The inaugural Virgin London Marathon is nearly upon us and as a result we have been getting a lot of runners coming through the clinic doors aiming to resolve niggles and pains that they are enduring. It is always interesting to hear the training stories and more interesting to watch what people choose to run in and how they choose to run. As a sports physiotherapy company operating in West London we have seen it all. But what do you actually know about running?A recent study titled the “Metabolic cost of running barefoot versus shod: is lighter better?” aimed to answer one of these questions. Their findings, although only based on 12 participants, supported previous research that running barefoot has no metabolic advantage over running in shoes. In fact, they found that when comparative weights (equal to that of the shoes being used) were attached to barefoot runners legs, their metabolic (VO2max) demand was less efficient than the shod runners by up to 4%. The fact is as weight increases so too does the demand on your body however running in a shoe that is 130grams in weight may improve your overall efficiency by 3-4%. Every little helps when running 42km!
Another study investigating “The effect of running shoes on lower extremity joint torques”. For those of you who do not know what a torque is, it is the tendency of a force to rotate an object about an axis. Having increased torque is not always a good thing and what they found was that wearing shoes as opposed to being barefoot increased torque at the hip, knee and ankle in all three planes of movement. These increases are associated with the elevated heel, and the material under the medial aspect of the foot. A finding of a 36% increased knee flexion torque could result in increased quadriceps activity and increased load on the patella-femoral joint. This could lead to conditions such as anterior knee pain (patella femoral joint pain syndrome), inferior fat pad impingement and patella tendinopathy as more loads are experienced across the muscles and joints. Interestingly, the effect of running shoes on knee torque during running (36-38%) was greater than those reported in high-heeled shoes during walking (20-26%)! This does not go out and run the Virgin London Marathon in high heels!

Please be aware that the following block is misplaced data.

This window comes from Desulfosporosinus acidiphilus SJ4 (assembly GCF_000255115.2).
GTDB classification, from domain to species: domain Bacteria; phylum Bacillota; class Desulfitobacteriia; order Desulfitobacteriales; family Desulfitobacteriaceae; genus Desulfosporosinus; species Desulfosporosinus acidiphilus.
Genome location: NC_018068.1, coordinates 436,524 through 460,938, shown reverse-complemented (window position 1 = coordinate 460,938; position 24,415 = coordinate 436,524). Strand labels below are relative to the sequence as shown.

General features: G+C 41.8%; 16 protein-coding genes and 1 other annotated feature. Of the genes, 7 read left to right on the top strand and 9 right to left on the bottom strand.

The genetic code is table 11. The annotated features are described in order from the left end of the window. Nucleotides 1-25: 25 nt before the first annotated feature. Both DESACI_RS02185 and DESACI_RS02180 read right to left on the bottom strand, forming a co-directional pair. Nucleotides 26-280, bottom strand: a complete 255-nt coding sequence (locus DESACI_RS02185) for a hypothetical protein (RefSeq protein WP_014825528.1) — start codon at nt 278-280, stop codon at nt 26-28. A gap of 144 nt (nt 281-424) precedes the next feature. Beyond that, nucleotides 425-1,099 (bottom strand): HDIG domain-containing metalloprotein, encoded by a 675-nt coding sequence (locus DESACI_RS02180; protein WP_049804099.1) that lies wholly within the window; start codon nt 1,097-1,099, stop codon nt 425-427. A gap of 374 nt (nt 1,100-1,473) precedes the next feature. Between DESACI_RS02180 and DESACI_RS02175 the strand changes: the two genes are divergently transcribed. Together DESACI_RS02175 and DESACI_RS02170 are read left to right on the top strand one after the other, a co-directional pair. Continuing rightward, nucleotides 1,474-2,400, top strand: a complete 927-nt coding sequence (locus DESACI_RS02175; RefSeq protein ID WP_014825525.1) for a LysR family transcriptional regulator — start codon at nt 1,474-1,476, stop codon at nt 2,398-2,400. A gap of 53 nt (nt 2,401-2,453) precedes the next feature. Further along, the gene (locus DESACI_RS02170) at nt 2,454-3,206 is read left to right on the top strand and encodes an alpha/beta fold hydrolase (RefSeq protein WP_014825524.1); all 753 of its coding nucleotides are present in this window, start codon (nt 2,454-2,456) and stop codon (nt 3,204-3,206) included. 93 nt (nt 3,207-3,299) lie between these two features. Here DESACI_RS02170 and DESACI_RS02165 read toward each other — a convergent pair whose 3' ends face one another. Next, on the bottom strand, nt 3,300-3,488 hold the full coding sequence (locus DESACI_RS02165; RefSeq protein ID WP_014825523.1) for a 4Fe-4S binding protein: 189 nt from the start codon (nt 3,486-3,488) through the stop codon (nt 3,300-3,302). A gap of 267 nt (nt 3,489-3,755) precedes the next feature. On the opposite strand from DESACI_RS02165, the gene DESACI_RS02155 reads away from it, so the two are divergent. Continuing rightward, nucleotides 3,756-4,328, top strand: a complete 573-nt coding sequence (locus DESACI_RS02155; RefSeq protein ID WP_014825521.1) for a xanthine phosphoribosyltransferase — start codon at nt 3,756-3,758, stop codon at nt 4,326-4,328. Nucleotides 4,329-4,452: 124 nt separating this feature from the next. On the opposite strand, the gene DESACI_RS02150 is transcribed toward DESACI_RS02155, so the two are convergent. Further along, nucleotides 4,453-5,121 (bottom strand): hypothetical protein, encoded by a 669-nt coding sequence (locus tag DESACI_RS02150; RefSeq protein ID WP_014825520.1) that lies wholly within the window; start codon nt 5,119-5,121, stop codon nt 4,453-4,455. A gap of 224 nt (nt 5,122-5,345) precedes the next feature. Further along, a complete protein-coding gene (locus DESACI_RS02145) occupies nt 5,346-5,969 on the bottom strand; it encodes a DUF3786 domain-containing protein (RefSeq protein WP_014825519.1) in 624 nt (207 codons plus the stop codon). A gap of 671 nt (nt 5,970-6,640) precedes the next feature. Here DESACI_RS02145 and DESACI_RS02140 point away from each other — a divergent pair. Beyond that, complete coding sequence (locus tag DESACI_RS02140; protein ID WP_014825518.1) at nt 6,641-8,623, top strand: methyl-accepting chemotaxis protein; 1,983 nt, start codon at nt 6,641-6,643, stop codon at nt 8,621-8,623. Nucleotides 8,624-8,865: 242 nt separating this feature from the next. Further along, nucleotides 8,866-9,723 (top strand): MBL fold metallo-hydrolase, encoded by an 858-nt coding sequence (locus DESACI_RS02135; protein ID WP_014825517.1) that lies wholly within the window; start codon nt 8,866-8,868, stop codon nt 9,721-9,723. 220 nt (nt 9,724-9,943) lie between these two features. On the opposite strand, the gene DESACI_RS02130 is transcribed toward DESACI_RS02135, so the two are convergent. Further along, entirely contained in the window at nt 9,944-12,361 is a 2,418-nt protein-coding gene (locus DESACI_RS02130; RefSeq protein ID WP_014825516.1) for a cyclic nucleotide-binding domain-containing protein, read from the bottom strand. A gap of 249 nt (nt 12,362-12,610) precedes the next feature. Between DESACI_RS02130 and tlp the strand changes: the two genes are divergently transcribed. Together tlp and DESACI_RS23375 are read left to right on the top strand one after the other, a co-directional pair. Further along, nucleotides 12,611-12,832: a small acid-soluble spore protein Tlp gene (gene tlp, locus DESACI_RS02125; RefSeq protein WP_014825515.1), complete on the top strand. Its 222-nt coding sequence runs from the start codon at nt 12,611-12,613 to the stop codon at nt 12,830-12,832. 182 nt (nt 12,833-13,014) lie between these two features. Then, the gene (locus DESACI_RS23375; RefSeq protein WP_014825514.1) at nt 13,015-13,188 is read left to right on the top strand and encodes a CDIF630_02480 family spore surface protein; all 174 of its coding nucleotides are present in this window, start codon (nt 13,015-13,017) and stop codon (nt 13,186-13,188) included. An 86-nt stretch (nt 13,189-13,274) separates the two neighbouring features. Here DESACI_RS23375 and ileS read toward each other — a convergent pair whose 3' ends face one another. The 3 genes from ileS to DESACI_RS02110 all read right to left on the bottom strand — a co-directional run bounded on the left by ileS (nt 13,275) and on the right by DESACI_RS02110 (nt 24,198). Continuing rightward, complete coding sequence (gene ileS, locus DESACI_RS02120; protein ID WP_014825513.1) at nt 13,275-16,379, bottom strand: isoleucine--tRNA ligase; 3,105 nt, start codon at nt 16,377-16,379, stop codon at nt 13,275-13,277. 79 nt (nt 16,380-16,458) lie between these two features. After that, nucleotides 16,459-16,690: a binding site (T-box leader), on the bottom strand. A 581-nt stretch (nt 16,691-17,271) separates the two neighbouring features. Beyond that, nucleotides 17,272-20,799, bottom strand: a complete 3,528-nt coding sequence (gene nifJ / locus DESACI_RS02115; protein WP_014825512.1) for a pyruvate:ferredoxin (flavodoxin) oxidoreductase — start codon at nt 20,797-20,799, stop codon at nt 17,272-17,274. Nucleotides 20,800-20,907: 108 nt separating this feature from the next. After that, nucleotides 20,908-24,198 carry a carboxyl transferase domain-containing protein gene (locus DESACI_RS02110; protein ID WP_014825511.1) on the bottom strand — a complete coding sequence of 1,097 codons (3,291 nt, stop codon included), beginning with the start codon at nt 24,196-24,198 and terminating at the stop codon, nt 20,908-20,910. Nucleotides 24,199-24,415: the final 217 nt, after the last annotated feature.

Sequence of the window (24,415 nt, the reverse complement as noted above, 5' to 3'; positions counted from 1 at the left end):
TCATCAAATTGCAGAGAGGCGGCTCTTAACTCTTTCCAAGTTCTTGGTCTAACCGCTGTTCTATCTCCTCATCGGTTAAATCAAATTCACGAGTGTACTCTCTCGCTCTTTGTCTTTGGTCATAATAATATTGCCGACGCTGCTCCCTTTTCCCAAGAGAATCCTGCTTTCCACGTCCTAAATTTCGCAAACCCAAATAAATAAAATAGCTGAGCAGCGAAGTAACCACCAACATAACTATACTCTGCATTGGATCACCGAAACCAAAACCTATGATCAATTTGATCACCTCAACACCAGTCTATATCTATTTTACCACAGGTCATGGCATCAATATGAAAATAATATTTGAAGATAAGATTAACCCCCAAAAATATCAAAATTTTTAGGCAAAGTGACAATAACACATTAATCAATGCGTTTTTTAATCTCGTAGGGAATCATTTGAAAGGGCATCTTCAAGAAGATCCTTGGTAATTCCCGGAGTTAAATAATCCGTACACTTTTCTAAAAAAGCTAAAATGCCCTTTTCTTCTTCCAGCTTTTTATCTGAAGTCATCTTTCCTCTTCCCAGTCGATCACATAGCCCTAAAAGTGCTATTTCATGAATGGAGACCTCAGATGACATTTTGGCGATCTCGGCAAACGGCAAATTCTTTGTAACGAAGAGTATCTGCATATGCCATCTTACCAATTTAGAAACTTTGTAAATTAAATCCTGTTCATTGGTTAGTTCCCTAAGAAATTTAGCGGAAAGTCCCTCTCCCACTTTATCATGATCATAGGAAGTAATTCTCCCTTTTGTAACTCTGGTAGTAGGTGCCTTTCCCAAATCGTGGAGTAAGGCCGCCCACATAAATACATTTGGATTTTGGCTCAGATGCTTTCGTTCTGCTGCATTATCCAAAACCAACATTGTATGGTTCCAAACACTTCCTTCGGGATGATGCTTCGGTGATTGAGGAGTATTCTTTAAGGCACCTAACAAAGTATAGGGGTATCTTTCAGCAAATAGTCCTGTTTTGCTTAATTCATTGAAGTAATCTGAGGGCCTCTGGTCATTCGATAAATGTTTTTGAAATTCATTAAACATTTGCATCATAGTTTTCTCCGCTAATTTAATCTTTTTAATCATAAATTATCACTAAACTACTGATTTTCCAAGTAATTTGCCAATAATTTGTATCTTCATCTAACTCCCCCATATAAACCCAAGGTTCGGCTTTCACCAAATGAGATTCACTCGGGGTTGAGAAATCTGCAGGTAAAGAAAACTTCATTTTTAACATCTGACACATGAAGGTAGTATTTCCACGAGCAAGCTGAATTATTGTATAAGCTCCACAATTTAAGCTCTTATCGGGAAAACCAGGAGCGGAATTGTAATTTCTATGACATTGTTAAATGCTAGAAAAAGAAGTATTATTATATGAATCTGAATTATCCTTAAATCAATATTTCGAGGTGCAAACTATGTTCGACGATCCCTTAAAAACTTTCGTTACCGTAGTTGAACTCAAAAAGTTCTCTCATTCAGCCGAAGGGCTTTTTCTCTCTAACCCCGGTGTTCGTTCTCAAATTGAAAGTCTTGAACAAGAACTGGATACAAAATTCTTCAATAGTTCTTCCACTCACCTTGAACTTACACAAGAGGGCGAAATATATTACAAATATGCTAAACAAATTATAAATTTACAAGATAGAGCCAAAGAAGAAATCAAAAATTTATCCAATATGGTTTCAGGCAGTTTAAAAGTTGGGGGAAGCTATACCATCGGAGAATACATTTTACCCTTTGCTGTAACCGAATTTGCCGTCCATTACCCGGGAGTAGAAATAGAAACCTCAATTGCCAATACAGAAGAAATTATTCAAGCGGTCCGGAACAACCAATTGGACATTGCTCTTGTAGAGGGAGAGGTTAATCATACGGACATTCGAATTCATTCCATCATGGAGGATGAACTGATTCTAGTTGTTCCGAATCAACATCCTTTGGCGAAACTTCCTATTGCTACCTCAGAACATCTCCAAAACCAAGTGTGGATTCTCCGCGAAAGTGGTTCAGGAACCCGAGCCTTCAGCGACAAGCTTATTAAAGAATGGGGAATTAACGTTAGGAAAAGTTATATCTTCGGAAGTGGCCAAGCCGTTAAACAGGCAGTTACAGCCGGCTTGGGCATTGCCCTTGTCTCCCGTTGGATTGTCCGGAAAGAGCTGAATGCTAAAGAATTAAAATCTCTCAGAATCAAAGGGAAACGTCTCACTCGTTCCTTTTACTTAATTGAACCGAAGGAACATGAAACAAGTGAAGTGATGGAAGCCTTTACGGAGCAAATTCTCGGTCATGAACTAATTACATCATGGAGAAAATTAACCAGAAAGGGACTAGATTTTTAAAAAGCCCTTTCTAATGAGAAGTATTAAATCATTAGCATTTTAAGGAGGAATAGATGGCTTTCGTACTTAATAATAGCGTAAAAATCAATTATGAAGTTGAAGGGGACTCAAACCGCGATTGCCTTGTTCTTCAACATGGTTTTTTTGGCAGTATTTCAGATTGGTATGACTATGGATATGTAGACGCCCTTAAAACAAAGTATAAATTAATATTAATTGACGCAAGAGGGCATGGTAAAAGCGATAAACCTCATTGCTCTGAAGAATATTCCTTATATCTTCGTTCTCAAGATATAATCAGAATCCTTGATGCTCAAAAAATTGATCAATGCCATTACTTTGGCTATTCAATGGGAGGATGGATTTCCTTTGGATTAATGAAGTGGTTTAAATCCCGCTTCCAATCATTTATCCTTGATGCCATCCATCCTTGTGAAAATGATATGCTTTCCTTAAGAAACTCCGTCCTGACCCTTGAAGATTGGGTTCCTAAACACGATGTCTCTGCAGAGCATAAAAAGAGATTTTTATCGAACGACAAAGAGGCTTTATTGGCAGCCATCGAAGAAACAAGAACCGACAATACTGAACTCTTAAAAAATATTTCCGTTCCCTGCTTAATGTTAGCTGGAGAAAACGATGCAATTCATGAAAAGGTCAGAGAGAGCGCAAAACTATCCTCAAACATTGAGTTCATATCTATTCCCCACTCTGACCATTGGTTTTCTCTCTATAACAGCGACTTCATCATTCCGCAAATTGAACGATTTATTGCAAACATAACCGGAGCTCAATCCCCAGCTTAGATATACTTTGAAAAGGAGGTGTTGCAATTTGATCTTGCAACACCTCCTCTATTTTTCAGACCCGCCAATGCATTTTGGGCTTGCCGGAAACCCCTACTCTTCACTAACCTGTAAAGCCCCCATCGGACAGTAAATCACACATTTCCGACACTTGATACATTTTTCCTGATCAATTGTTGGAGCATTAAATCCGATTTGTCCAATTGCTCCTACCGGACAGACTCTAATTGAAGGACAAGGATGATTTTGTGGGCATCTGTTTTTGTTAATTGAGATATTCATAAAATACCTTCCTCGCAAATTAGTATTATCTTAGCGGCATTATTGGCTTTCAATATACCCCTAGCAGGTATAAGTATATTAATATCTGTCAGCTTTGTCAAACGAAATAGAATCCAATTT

What does this all mean to you the runner? I would suggest finding a good pair of cushioned shoes that weight less than 130 grams each and get your local London Physiotherapist (preferably one of the team at Kensington Physio and Sports Medicine) to assess your running. Stride length, cadence and landing patterns as described in one of my earlier blogs are all very important variables that can be altered and will make a huge difference to you. Whether it is MTSS (“Shin Splints), anterior knee pain, ITB syndrome, patella tendinopathy or you just want to become a better runner then I would suggest you give us a call.
1. Metabolic cost of running barefoot versus shod: is lighter better? Franz, Wierzbinski & Kram 2012. Medicine & Science in Sports & Exercise.
2. The effect of running shoes on lower extremity joint torques. Kerrigan et al, 2009. American Academy of Physical Medicine and Rehabilitation.
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